Typhoon Haikui, the first major storm to directly hit Taiwan in four years, made landfall in eastern Taiwan, bringing heavy rains, strong winds, and widespread power outages. The storm’s arrival prompted the evacuation of nearly 4,000 people from high-risk areas, the cancellation of hundreds of flights, and the closure of businesses across the island.

Typhoon Haikui: More than 4,000 People were Evacuated

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The Central Weather Bureau of Taiwan confirmed that Typhoon Haikui made landfall in coastal Taitung, a mountainous county in lesser-populated eastern Taiwan. The storm’s strong breezes made trees overturn and sent water tanks flying through the air. Numerous occupants dug in inside to remain safe.

Starting around Sunday evening, Typhoon Haikui had sustained winds of about 154km/h (95mph). The weather bureau warned that the most intense rain and wind would occur after landfall and that the typhoon was expected to move into the Taiwan strait by Monday evening.

The effect of Typhoon Haikui was felt across the island as over 21,000 homes lost power. Although most of the power was restored by mid-afternoon, approximately 9,000 homes remained without electricity, including some in Taitung.

Authorities likewise revealed two minor injuries in Hualien county, a mountainous region that was under a flash flood warning. A fallen tree had struck a car, causing the injuries.

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This typhoon, the first to cross the central Mountain Range in four years, raised worries about potential landslides in surrounding counties.

President Tsai Ing-wen urged residents to make preparations for the typhoon’s impact and to prioritize safety, avoiding dangerous activities and going outside during the storm.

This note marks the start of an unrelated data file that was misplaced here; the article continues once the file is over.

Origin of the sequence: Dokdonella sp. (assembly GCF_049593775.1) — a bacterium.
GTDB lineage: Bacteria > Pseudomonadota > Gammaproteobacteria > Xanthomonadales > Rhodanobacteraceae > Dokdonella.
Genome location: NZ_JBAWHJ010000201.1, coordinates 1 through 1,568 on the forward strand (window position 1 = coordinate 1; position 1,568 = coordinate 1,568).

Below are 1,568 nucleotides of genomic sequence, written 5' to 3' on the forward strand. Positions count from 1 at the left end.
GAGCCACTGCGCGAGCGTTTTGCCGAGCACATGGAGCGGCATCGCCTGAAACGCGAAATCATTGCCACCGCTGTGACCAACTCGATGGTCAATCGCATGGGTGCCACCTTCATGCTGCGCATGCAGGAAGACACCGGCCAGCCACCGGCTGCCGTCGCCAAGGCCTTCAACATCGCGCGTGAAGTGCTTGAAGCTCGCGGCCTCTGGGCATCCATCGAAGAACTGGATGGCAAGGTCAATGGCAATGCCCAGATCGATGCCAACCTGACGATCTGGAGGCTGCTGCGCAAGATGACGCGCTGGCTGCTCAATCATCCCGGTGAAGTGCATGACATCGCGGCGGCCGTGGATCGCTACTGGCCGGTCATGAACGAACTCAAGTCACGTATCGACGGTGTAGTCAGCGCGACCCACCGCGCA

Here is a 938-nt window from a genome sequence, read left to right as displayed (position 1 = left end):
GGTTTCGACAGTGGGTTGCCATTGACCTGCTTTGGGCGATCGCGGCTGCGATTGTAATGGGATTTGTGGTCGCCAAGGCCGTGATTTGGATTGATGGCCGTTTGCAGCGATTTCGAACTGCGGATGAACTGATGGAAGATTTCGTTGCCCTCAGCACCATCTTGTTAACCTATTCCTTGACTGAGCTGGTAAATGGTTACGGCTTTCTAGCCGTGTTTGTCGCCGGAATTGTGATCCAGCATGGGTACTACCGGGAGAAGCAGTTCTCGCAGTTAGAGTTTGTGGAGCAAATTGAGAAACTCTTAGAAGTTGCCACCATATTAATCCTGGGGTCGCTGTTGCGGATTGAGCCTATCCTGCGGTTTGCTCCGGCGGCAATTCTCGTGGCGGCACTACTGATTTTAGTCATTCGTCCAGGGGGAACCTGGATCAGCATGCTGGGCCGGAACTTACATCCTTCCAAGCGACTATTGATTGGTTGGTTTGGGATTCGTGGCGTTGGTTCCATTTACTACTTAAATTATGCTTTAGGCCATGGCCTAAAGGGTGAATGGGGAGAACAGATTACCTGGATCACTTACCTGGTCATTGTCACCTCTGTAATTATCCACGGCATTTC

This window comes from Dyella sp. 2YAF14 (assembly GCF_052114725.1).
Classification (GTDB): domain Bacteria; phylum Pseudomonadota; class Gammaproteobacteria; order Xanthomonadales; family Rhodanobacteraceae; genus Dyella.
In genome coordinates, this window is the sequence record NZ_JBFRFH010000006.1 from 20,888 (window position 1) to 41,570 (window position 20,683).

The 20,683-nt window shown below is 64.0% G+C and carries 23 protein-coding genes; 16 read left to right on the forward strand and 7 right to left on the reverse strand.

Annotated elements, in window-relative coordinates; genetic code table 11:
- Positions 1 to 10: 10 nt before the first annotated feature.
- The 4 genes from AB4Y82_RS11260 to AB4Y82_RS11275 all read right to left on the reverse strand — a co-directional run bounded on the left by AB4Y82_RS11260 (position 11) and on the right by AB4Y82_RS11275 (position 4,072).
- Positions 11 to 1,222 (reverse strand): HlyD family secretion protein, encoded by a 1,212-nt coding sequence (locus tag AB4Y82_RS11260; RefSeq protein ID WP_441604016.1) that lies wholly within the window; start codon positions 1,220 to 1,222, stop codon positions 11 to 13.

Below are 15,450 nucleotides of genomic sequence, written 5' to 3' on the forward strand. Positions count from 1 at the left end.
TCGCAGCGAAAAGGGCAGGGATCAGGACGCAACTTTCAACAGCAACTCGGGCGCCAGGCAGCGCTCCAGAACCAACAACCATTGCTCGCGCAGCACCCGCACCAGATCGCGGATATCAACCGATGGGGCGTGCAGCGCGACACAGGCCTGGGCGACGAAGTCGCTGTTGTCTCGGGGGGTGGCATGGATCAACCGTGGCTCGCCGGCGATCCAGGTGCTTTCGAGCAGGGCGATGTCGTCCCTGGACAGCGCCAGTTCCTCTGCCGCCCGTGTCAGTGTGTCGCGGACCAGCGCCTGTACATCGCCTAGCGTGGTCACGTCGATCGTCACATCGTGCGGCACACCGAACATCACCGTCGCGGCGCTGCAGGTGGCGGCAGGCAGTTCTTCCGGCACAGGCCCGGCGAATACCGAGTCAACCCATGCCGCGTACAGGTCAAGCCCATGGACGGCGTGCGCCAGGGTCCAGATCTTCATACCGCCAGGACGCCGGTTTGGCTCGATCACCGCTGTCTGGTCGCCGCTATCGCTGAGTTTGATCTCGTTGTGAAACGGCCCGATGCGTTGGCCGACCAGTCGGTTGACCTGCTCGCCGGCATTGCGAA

Before Typhoon Haikui’s arrival, residents in Taitung witnessed uprooted trees and swaying street signs due to strong winds. Businesses took precautions, securing signposts and making necessary preparations for the impending storm.

The military additionally activated warriors and equipment, including amphibious vehicles and inflatable rubber boats, in areas expected to be heavily affected.

In spite of the storm’s seriousness, it was expected to be less extreme than Typhoon Saola, which had triggered the highest threat level in nearby Hong Kong and southern China before weakening into a tropical storm by Saturday.

Typhoon Haikui disrupted transportation across Taiwan. Domestic flights were canceled, affecting thousands of travelers, while ferry services to offshore islands were also suspended. In total, 246 flights were delayed or canceled, primarily on domestic and regional routes.

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In neighboring Hong Kong, Typhoon Saola had caused significant disruption, with numerous injuries reported and hundreds of canceled flights.

As the Typhoon drew nearer, several counties and cities in southern and eastern Taiwan suspended school and work for the day, prioritizing safety.

Yunlin county and the outlying Penghu county planned to suspend school and work from noon, and additional cities across the island announced closures for Monday.

Taiwan carried out broad precautionary measures as Storm Haikui drew nearer, including evacuations and canceling domestic flights. The typhoon was forecasted to make landfall in the remote and sparsely populated southeastern part of Taiwan, known for its mountainous terrain.

After passing over Taiwan, Typhoon Haikui was expected to cross the Taiwan Strait and head toward China. Authorities in the Chinese city of Shantou in Guangdong province advised residents to take precautions in preparation for the storm’s arrival.

Regardless of the difficult weather conditions, China kept on directing military tasks close to Taiwan, a self-ruled democracy that China seeks to bring under its sovereignty, even through force if necessary.

Taiwan’s Defense Ministry monitored the movements of Chinese military aircraft and navy ships but reported no violations of the median line in the Taiwan Strait or entry into Taiwan’s air defense identification zone.

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